Closed forests

Andorra

Broadleaved

Deciduous forests have a variety of dominant species (sessile oak, silver birch, aspen poplar, etc.) depending on altitude and geographical location. These forests typically lie between 1 000 and 1 600 m on shady slopes, with the trees reaching 10 to 15 m in height. They are floristically rich and have a high tree cover.

Oak forests

Predominantly Quercus rotundifolia forests occur at an average altitude of 1 400 m on sunny slopes. These trees never exceed 10 m in height. The understorey is made up mainly of box (Buxus sempervirens). This species of oak is ecologically very adaptable and will also grow on poor soils.

Predominantly Quercus humilis forests are typical of the sub-Mediterranean montane zone lying between 1 000 and 2 000 m with an annual rainfall of about 800 mm. They cover large areas, and the trees can reach 15 m in height. Quercus humilis is generally accompanied by Montpellier maple (Acer monspessulanum), Quercus rotundifolia, Acer opalus and Scots pine. The undergrowth is made up of box, Rosa sp., juneberry (Amelanchier ovalis), etc., but also contains such Mediterranean shrubs as common privet (Ligustrum vulgare) and Crataegus monogyna. The herbaceous layer contains Fragaria vesca and Anemone hepatica. These forests have suffered from extensive human pressure.

Coniferous

Andorra's conifer forests account for the major part of the country's forested area and are made up of three main species: Scots pine, silver fir and black pine. Each species has its ecological preference: Scots pine is found between 1 200 and 1 800 m, silver fir between 1 500 and 2 000 m on shady slopes, and black pine above 1 900 m.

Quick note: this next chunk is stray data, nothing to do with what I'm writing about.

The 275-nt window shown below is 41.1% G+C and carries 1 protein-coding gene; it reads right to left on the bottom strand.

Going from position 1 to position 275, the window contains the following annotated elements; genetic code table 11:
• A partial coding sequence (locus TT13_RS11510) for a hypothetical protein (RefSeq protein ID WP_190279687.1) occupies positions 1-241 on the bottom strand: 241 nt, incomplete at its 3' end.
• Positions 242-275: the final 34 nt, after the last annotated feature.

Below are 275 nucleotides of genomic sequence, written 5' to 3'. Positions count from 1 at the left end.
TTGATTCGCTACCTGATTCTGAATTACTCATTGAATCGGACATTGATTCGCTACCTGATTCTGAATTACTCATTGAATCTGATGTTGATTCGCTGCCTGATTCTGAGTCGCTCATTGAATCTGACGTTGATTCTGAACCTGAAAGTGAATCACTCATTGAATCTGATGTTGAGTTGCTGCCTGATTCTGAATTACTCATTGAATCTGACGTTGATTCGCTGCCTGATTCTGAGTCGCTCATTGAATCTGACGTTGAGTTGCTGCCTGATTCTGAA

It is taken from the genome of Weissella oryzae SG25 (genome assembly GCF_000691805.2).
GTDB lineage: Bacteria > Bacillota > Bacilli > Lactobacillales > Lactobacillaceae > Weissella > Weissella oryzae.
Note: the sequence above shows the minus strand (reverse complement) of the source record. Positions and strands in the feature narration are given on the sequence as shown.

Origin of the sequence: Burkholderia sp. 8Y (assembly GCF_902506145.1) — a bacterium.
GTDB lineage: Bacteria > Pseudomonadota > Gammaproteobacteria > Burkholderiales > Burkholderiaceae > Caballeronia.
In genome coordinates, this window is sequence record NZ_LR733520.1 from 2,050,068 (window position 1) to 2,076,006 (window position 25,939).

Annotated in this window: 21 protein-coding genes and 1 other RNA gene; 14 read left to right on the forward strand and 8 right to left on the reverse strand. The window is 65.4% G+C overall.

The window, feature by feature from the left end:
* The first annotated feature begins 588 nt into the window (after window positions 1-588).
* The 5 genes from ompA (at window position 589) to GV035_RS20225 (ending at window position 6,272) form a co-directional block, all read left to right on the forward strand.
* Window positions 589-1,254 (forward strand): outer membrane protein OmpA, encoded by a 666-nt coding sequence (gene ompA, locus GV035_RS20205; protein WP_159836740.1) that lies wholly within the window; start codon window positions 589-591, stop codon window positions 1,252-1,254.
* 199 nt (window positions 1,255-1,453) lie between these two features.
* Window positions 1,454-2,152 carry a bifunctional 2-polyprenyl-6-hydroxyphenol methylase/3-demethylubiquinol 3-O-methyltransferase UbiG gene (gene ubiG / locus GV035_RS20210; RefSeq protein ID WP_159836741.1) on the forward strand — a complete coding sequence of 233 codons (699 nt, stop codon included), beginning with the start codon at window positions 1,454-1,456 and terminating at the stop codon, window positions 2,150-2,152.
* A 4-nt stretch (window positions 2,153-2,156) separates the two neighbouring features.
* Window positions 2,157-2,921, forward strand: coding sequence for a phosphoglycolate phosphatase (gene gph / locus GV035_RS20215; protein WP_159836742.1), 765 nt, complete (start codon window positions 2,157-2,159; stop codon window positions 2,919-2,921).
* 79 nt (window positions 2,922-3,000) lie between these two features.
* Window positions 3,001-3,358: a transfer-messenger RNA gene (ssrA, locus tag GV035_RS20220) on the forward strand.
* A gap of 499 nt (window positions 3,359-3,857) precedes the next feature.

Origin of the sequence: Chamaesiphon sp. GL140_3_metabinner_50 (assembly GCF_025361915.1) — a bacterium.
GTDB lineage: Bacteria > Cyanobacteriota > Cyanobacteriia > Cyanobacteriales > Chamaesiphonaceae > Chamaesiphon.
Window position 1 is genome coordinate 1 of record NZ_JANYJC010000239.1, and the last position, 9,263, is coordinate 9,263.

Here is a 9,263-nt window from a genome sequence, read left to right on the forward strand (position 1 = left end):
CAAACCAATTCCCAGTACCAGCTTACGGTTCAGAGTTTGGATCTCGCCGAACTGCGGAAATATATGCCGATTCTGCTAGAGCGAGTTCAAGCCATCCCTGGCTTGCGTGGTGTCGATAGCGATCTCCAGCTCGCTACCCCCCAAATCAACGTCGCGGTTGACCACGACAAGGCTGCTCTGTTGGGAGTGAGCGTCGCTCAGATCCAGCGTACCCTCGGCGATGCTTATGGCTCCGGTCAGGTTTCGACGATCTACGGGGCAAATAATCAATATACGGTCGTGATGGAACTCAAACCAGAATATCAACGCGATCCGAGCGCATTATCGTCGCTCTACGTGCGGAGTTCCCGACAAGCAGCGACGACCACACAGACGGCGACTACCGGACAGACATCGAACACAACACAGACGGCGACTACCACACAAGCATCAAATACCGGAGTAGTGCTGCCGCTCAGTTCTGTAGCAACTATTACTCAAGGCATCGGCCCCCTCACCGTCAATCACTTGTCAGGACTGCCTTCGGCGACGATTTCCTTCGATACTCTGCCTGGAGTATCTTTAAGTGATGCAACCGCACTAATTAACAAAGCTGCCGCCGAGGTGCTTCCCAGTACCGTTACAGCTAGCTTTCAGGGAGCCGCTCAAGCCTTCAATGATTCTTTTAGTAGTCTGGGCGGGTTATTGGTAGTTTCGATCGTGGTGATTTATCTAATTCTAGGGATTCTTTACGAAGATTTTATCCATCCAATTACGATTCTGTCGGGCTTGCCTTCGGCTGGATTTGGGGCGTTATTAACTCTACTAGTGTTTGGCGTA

The dominant storey in conifer forests reaches a height of 20 m in optimum conditions, but tends to average about 15 m. The structure of these forests varies considerably, depending on exposure, human interference and altitude. Tree cover becomes lower with increasing altitude, because of the stronger winds and sunlight, poorer soil, etc., in subalpine zones. Pine and fir forests generally have two or three storeys.

Conifer forests are affected by two kinds of human pressure - alpine ski trails and motorways - both of which cause a fragmentation of forest habitats, thus leading to serious degradation of the forest environment.

Silver fir reaches a height of 30 m. Situated in the high montane zone at between 1 400 and 1 800 m, it is typically found on moist, cool, shady slopes, and needs a minimum annual rainfall of 800 mm. These stands cover only a small percentage of the country. Silver fir is dotted around the Soldeu, Ordino, Setúria and Madriu districts.

Scots pine, reaching heights of 25 or 30 m, is the commonest species in the country and is not fussy about the type of substratum. It forms large stands between 1 200 and 1 700 m with an annual rainfall of 600 to 900 mm. Thus it occupies medium-altitude mountains as well as the lower part of the subalpine level, and can be found up to 2 000 m on sunny slopes. Scots pine forests have in general replaced other plant communities (particularly Quercus humilis stands) after overexploitation. Box is the commonest shrub in their understorey.

Black pine is predominant in the subalpine zone at between 1 700 and 2 200 m and is the commonest species in Andorra after the Scots pine. It requires less moisture than the latter and is found with an annual rainfall of about 1 000 mm, where it can reach a maximum height of 25 m.

last updated:  Wednesday, May 19, 2010